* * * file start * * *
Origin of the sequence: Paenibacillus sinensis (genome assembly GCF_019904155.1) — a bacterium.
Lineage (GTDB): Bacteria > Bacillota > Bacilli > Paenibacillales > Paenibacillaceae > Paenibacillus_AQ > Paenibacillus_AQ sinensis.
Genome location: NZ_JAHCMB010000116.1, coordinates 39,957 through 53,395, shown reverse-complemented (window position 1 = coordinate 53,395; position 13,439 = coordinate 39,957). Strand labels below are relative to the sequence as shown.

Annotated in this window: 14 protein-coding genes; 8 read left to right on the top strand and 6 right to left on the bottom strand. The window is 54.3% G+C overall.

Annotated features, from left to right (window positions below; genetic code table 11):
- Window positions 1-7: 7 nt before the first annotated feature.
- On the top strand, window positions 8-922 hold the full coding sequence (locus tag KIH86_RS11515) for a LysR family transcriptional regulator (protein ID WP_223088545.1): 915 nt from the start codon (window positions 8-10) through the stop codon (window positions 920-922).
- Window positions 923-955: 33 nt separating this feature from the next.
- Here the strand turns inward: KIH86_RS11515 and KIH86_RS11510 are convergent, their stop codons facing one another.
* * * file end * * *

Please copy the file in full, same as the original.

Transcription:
Origin of the sequence: Paenibacillus sinensis (genome assembly GCF_019904155.1) — a bacterium.
Lineage (GTDB): Bacteria > Bacillota > Bacilli > Paenibacillales > Paenibacillaceae > Paenibacillus_AQ > Paenibacillus_AQ sinensis.
Genome location: NZ_JAHCMB010000116.1, coordinates 39,957 through 53,395, shown reverse-complemented (window position 1 = coordinate 53,395; position 13,439 = coordinate 39,957). Strand labels below are relative to the sequence as shown.

Annotated in this window: 14 protein-coding genes; 8 read left to right on the top strand and 6 right to left on the bottom strand. The window is 54.3% G+C overall.

Annotated features, from left to right (window positions below; genetic code table 11):
- Window positions 1-7: 7 nt before the first annotated feature.
- On the top strand, window positions 8-922 hold the full coding sequence (locus tag KIH86_RS11515) for a LysR family transcriptional regulator (protein ID WP_223088545.1): 915 nt from the start codon (window positions 8-10) through the stop codon (window positions 920-922).
- Window positions 923-955: 33 nt separating this feature from the next.
- Here the strand turns inward: KIH86_RS11515 and KIH86_RS11510 are convergent, their stop codons facing one another.